The world of finance is embracing new technologies that sounded like science fiction a decade ago. Between activities such as online banking, stock market investing, and international trade, new opportunities are arriving at breakneck speeds. This is all possible under an umbrella term known as fintech, which expands access to financial services and makes possible the futuristic world of cryptocurrency.
Read on to learn more about what fintech is, its surprisingly long history, and the promises (not to mention risks) associated with it.
What Is Fintech, Exactly?
Simply put, fintech, or financial technology, is the application of technology within finance. The “fin” of fintech covers all areas of finance, from everyday banking to stock trading, investing, wealth management, and beyond. The “tech” encompasses nearly every technological innovation, including software (PayPal, Stripe, etc.), mobile applications (e.g., mobile banking apps), blockchain technology (e.g., cryptocurrencies), and artificial intelligence.
Fintech is part of our daily lives, whether we’re swiping a credit card, sending a Venmo payment, using a robo-investor, or making a digital bill payment.
Fintech Technologies and Applications
The changes to our financial lives owing to fintech’s reach can be seen every day. Using cloud-based systems, for example, day traders can now operate in their home offices, stretching the stock market from Wall Street to our own backyards. Internet-based customer service has become more refined, cost effective, and widely used than ever.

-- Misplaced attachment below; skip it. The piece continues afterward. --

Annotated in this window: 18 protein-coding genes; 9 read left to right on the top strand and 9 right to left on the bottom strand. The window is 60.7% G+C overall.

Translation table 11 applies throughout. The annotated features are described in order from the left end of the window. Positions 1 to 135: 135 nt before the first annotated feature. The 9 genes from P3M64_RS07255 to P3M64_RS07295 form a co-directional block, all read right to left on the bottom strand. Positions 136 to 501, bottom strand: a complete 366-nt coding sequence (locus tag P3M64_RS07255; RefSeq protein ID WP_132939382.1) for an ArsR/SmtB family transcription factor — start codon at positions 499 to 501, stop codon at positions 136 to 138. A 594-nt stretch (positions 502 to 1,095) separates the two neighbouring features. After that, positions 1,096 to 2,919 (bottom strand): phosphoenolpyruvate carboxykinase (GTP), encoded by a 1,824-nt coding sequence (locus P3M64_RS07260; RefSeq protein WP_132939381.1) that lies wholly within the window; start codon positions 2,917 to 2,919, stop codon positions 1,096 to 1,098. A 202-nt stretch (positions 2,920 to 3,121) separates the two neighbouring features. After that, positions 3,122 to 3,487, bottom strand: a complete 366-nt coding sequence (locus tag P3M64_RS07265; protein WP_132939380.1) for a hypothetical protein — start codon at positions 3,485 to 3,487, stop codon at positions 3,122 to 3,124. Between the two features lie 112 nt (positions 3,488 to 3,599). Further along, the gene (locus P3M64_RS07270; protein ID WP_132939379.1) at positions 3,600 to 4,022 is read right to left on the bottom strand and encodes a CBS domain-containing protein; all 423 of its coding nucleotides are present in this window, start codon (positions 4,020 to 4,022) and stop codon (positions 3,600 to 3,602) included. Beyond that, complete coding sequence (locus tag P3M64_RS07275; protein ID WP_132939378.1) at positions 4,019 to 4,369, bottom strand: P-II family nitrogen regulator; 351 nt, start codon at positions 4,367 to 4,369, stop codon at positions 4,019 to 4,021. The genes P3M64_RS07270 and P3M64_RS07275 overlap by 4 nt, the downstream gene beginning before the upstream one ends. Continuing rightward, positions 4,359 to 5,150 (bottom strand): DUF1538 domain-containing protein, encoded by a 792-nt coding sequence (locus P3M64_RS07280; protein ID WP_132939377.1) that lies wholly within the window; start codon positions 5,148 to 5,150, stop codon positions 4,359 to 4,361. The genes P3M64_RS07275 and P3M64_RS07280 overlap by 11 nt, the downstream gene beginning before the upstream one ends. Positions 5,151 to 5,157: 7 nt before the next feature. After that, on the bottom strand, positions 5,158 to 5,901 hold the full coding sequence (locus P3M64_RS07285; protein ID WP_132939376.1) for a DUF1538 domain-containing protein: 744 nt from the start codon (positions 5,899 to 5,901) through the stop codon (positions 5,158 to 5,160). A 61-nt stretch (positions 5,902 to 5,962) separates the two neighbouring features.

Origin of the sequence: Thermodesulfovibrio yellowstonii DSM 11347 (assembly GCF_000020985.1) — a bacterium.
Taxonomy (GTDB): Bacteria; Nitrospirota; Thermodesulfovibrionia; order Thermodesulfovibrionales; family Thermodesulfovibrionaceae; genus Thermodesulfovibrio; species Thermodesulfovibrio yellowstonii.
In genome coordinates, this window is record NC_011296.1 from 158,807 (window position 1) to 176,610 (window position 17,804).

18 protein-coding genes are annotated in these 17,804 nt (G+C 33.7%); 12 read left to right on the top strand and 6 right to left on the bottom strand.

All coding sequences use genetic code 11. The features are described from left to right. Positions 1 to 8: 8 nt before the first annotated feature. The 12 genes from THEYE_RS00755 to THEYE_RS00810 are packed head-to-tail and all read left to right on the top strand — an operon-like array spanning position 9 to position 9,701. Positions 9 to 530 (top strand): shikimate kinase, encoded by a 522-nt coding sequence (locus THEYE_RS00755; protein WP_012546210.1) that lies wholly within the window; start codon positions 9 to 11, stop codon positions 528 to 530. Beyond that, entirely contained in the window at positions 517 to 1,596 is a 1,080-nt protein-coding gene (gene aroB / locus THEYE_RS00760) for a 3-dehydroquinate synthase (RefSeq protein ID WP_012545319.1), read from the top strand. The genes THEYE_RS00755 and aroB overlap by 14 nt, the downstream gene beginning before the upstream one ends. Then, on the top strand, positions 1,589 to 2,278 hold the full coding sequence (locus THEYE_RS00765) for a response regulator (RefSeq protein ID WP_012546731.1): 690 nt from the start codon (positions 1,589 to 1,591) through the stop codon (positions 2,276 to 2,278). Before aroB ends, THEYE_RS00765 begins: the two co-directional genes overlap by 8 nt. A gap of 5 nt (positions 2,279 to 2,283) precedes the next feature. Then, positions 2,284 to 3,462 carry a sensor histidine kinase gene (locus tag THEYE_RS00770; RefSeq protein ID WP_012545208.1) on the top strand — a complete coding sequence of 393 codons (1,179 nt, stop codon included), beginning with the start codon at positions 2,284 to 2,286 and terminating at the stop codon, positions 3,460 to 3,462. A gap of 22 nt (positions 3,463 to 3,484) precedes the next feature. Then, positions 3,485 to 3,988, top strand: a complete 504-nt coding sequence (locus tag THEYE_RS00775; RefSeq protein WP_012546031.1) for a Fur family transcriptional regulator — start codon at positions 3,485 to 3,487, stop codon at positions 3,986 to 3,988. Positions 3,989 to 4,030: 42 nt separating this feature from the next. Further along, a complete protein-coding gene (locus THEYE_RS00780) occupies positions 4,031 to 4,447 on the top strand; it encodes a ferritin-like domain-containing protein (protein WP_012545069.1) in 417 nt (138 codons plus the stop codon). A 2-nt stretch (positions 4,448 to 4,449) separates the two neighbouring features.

There are hundreds of applications available for fintech computing. Advanced telecommunications, wealth management, and understanding customer behaviors to help make sophisticated business decisions are all under the fintech purview. Investment decisions based on computer systems that analyze market trends are a key application.
In addition, fintech options are making it possible to distribute financial services to a much broader audience. As the costs of financial services go down, thanks to the reach of technology, many more individuals will be able to afford financial options that were once available only to the wealthy.
Furthermore, the world of finance is so complex that some of our best and brightest bankers are stumped when trying to explain how everything works. The unexpected Great Recession, 2007–2009, triggered by a subprime loan crisis, proved that investment banking had become an economic Rubik’s Cube, with too many moving parts for most of us to comprehend.
That happens. Economies over the centuries have always had ups and downs. But bankers now believe fintech offers high-powered safeguards that make investments cheaper, safer, and more readily available for a huge, new audience—an audience previously not wealthy enough to participate in high-powered investing.
Fintech promises revolutionary new strategies that run across the board. Its applications are useful in manufacturing, governing, urban planning, retail, science, education, aerodynamics, telecommunications—you name it. Exciting new applications are even geared toward the future of work and labor, which now pivots on remote technology in a post-pandemic world.
The Importance of Data in Fintech
The secret weapon in the world of fintech is, in a word, data.
Data analytics is the wave of the future. We can now collect so much information that human beings are simply overwhelmed by what to make of it. Computers, however, can look at incredible amounts of data, organize it, dissect it, and make astounding uses of it.